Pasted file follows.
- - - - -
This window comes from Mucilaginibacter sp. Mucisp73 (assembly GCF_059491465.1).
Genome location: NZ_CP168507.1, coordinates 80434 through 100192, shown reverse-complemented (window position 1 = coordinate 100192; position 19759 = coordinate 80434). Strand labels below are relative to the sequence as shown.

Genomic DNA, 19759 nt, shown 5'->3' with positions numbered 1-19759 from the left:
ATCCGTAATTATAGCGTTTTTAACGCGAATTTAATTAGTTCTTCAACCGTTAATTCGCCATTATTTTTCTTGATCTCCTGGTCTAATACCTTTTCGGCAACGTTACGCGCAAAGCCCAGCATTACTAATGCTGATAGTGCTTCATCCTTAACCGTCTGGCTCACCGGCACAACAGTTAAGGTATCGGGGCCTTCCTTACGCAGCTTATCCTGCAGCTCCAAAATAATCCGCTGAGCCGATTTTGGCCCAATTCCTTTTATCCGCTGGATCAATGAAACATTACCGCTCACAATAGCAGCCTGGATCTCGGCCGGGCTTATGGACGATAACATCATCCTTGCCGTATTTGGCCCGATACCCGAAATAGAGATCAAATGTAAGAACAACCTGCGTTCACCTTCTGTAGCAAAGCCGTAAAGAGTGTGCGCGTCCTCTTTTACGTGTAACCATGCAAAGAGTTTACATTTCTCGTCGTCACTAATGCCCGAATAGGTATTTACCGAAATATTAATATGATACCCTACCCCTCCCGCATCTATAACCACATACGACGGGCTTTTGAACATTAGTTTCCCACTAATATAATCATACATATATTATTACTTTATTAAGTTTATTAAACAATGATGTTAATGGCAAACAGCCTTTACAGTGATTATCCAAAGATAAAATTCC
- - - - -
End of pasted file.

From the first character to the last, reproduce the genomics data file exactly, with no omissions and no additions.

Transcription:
This window comes from Mucilaginibacter sp. Mucisp73 (assembly GCF_059491465.1).
Genome location: NZ_CP168507.1, coordinates 80434 through 100192, shown reverse-complemented (window position 1 = coordinate 100192; position 19759 = coordinate 80434). Strand labels below are relative to the sequence as shown.

Genomic DNA, 19759 nt, shown 5'->3' with positions numbered 1-19759 from the left:
ATCCGTAATTATAGCGTTTTTAACGCGAATTTAATTAGTTCTTCAACCGTTAATTCGCCATTATTTTTCTTGATCTCCTGGTCTAATACCTTTTCGGCAACGTTACGCGCAAAGCCCAGCATTACTAATGCTGATAGTGCTTCATCCTTAACCGTCTGGCTCACCGGCACAACAGTTAAGGTATCGGGGCCTTCCTTACGCAGCTTATCCTGCAGCTCCAAAATAATCCGCTGAGCCGATTTTGGCCCAATTCCTTTTATCCGCTGGATCAATGAAACATTACCGCTCACAATAGCAGCCTGGATCTCGGCCGGGCTTATGGACGATAACATCATCCTTGCCGTATTTGGCCCGATACCCGAAATAGAGATCAAATGTAAGAACAACCTGCGTTCACCTTCTGTAGCAAAGCCGTAAAGAGTGTGCGCGTCCTCTTTTACGTGTAACCATGCAAAGAGTTTACATTTCTCGTCGTCACTAATGCCCGAATAGGTATTTACCGAAATATTAATATGATACCCTACCCCTCCCGCATCTATAACCACATACGACGGGCTTTTGAACATTAGTTTCCCACTAATATAATCATACATATATTATTACTTTATTAAGTTTATTAAACAATGATGTTAATGGCAAACAGCCTTTACAGTGATTATCCAAAGATAAAATTCC